The academy showed reach and imagination by nominating Sophie Okonedo for "Hotel Rwanda." Natalie Portman was playing her first grown-up in "Closer," but the movie has inspired more respect than affection. Laura Linney does a wonderful job as the wife of an impossible man, in "Kinsey," and gets a show-stopping laugh. But still, it's Madsen vs. Blanchett.

Prediction: Virginia Madsen Preference: Virginia Madsen

Best director

On the one hand, Martin Scorsese is due to win an Oscar. He deserves it. It is shameful that the academy has passed over this great director so many times. On the other hand, there is something like a 96 percent correspondence between the winner of the Directors Guild of America Award and the Oscar, and Clint Eastwood won the DGA Award this year. So if you want to play the safe odds, you go with Eastwood no matter what you think. He did, after all, direct a very good movie. The other three nominees are not contenders.

Prediction: Clint Eastwood Preference: Martin Scorsese

Best animated film

"The Incredibles," don't you think? It was fresher and edgier than the also entertaining "Shrek 2." The ringer is "Shark Tale," which has no business being nominated over the brilliant and original "The Polar Express."

Prediction: "The Incredibles" Preference: "The Incredibles"

Many Oscar-watchers thought Javier Bardem had a shot at a best actor nomination for his work as a quadriplegic in "The Sea Inside." Certainly he will lead the picture to a foreign-language Oscar. The other leading contender is probably the sweet but old-fashioned and predictable "The Chorus."

I have not seen Sweden's "As It Is in Heaven" or Germany's "Downfall." I have seen the powerful, moving drama "Yesterday," from South Africa, the story of a village woman whose husband works in the mines of Johannesburg and brings trouble home with him. The voters in this category are required to see all five films, which means "Yesterday" has a real chance, but ...

Prediction: "The Sea Inside" Preference: "Yesterday"

Here, too, the voters are required to see all five nominees. I've seen four of them. "Born Into Brothels," the story of children in the red-light district of Calcutta, is probably the favorite, because of the emotional subject matter, although the filmmakers were handicapped by the impossibility of filming most of the people in the area, and ended up with a film about bright kids taking photography classes. Still, powerful.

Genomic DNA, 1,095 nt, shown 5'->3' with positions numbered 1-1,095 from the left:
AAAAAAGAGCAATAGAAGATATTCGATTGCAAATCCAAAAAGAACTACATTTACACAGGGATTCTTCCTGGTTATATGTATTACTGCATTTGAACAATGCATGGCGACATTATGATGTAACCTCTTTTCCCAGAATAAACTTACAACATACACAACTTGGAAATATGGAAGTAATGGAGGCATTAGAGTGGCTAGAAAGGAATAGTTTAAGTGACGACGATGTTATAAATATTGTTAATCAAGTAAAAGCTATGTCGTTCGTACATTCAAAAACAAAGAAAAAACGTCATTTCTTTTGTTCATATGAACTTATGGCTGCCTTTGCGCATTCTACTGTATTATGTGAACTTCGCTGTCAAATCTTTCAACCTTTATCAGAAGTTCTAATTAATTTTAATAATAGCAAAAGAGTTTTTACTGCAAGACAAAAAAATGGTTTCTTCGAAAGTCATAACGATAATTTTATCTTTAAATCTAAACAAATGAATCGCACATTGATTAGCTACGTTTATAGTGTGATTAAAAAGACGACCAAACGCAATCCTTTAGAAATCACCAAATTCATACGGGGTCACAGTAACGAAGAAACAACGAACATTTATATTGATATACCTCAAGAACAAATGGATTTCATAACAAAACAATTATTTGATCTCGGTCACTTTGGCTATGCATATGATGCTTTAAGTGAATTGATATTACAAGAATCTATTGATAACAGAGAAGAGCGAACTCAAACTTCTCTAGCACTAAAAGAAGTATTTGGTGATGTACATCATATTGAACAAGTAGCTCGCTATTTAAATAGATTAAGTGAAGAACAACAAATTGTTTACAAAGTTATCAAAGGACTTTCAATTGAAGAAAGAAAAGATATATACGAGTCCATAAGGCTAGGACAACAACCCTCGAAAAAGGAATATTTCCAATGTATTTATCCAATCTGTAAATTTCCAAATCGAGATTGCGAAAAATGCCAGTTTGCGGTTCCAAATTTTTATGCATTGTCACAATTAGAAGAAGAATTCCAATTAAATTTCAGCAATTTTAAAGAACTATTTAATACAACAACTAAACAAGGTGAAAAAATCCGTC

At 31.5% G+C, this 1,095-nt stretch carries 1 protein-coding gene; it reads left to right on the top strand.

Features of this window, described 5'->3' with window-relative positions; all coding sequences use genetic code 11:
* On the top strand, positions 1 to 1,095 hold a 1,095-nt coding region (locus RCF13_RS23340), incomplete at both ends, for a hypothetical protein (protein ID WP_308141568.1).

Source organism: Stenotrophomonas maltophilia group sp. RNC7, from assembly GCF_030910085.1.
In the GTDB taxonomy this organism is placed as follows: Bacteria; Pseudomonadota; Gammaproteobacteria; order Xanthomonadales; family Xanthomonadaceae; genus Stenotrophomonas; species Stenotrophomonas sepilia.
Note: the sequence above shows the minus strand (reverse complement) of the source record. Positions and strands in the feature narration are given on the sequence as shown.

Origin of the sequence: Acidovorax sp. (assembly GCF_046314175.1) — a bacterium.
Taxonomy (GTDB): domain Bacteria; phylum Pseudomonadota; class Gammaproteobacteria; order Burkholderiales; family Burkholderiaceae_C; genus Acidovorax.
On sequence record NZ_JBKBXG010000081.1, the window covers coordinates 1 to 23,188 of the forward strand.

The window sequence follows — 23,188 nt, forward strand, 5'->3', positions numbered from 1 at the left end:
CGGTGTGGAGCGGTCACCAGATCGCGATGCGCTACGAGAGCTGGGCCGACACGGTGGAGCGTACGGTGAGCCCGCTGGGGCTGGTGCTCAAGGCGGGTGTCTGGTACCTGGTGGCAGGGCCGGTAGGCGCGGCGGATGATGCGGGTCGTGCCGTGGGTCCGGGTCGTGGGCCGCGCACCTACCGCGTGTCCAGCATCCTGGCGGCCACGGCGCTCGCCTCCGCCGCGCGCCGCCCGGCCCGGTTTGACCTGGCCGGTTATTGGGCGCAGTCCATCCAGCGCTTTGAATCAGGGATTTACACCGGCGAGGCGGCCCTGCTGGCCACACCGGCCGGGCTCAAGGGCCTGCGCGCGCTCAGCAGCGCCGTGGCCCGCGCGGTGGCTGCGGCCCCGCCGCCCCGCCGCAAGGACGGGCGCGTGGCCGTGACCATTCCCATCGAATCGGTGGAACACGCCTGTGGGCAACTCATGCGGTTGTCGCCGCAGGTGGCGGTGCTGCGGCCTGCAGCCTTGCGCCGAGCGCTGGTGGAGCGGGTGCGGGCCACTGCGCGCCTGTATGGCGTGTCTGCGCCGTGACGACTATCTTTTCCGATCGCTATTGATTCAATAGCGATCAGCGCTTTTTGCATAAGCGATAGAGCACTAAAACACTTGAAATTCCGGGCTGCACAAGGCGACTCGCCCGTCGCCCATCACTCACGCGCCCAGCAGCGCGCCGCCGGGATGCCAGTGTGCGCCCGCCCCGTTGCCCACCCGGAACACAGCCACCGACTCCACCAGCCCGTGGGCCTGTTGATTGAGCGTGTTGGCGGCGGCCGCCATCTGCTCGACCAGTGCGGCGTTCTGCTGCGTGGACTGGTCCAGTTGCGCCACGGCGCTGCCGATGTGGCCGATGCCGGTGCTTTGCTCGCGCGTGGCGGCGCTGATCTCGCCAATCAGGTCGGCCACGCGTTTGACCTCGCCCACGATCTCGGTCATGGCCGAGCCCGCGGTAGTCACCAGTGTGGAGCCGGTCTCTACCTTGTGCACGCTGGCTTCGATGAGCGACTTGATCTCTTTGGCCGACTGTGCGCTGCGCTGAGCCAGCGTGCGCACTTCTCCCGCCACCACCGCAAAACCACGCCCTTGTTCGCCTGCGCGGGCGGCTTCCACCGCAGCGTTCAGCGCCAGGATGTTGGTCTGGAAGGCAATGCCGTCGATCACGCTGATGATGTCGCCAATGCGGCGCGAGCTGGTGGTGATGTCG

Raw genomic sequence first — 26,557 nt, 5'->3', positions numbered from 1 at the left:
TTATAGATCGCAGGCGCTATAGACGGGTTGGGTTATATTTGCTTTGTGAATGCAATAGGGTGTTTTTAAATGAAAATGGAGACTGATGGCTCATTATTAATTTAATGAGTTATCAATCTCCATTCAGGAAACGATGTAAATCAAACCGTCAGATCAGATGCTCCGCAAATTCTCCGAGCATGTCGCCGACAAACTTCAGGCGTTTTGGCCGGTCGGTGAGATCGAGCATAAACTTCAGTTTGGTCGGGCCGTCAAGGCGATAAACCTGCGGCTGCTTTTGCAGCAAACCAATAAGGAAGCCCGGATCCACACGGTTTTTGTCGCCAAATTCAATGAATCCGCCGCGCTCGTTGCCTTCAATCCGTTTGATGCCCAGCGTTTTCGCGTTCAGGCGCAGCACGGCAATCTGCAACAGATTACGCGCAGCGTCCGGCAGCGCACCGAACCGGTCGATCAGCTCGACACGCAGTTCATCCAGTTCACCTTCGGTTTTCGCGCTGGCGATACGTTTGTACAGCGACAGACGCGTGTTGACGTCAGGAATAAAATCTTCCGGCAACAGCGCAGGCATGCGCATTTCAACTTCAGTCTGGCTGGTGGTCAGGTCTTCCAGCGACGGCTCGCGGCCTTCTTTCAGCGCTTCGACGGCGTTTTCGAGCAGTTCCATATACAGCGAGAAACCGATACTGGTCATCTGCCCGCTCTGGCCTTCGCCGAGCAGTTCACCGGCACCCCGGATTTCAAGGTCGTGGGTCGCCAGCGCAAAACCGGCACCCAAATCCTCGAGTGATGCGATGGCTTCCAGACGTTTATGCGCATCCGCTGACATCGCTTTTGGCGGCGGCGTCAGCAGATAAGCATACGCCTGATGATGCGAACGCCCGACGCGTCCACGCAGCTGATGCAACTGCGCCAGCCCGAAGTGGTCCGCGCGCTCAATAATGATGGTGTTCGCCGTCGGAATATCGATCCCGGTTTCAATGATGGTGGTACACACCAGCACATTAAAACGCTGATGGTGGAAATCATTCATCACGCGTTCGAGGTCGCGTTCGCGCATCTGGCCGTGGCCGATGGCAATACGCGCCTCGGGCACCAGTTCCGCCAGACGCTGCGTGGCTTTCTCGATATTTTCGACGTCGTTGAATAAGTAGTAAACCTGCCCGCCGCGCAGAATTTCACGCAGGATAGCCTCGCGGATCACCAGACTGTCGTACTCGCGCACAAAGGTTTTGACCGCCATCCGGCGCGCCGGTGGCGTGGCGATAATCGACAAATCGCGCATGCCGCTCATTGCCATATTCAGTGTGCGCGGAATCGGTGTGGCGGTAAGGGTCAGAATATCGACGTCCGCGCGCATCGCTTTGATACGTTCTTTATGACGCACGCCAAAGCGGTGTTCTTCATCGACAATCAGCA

"Super Size Me," the anti-McDonald's doc, is the box-office winner, but lacks the emotional appeal of "Born into Brothels" or "The Story of the Weeping Camel," which is a scripted film using real people (and camels). "Tupac: Resurrection" is the sleeper; it is a superb, clear-eyed biography of the slain rapper, who left so many tapes behind that he narrates his own story. "Twist of Fate" is unseen by me.

Prediction: "Born Into Brothels" Preference: "Tupac: Resurrection.

Charlie Kaufman is the superstar of Hollywood screenwriters right now, and won his third nomination for the quirky, labyrinthine, much-loved "Eternal Sunshine of the Spotless Mind." Mike Leigh is an academy favorite and arguably the leading British filmmaker right now; his "Vera Drake" is much admired, and could win here; he is listed as the nominee, although he famously "devises" his screenplays with his cast. Keir Pearson and Terry George wrote the sincerely admired "Hotel Rwanda," based on George's personal trip to Rwanda to see what the media only hinted at. Probably not in the running: John Logan's screenplay for "The Aviator" and Brad Bird for "The Incredibles."

Prediction: "Eternal Sunshine of the Spotless Mind" Preference: "Hotel Rwanda"

Paul Haggis' screenplay for "Million Dollar Baby" is that rarity, a final draft that was filmed just as it was written, without any changes. It has a clarity and power in the way it goes directly for its effect, establishing characters and telling its story without anything unnecessary.

I was pleased to see Ethan Hawke, Julie Delpy and Richard Linklater nominated for "Before Sunset," which achieves the difficult trick of creating nearly two hours of nonstop dialogue and making it compelling. Alexander Payne and Jim Taylor made a human and comic story out of "Sideways." Probably out of the running: "Finding Neverland" and "The Motorcycle Diaries."

Prediction: "Million Dollar Baby" Preference: "Million Dollar Baby"

Other predictions (except for documentary short and live action short, where I haven't yet seen the nominees):

Art direction: "The Aviator," Dante Ferretti, with set decoration by Francesca Lo Schiavo.

Cinematography: "The Aviator," Robert Richardson.

Costume design: "The Aviator," Sandy Powell.

Editing: "The Aviator," Thelma Schoonmaker.

Makeup: "The Passion of the Christ," Keith Vanderlaan and Christien Tinsley. Enough voters will feel the Oscars should recognize it in some way.

Original score: "Harry Potter and the Prisoner of Azkaban," John Williams.

Original song: "Accidentally in Love" from "Shrek 2," with music by Adam Duritz, Charles Gillingham, Jim Bogios, David Immergluck, Matthew Mallery and David Bryson, and lyrics by Adam Duritz and Daniel Vickrey.

Animated short: "Ryan," by Chris Landreth.

Sound editing: "Spider-Man 2," Paul N.J. Ottosson.

Sound mixing: "Ray," Scott Millan, Greg Orloff, Bob Beemer and Steve Cantamessa. Well, of course.

Visual effects: "Spider-Man 2," John Dykstra, Scott Stokdyk, Anthony LaMolinara and John Frazier. Also of course.

The ballots went out Feb. 2, the polls close on Feb. 22, and the Oscars are awarded on Feb. 27, with Chris Rock hosting the telecast at the Kodak Theater in Los Angeles.

Roger Ebert

Roger Ebert was the film critic of the Chicago Sun-Times from 1967 until his death in 2013. In 1975, he won the Pulitzer Prize for distinguished criticism.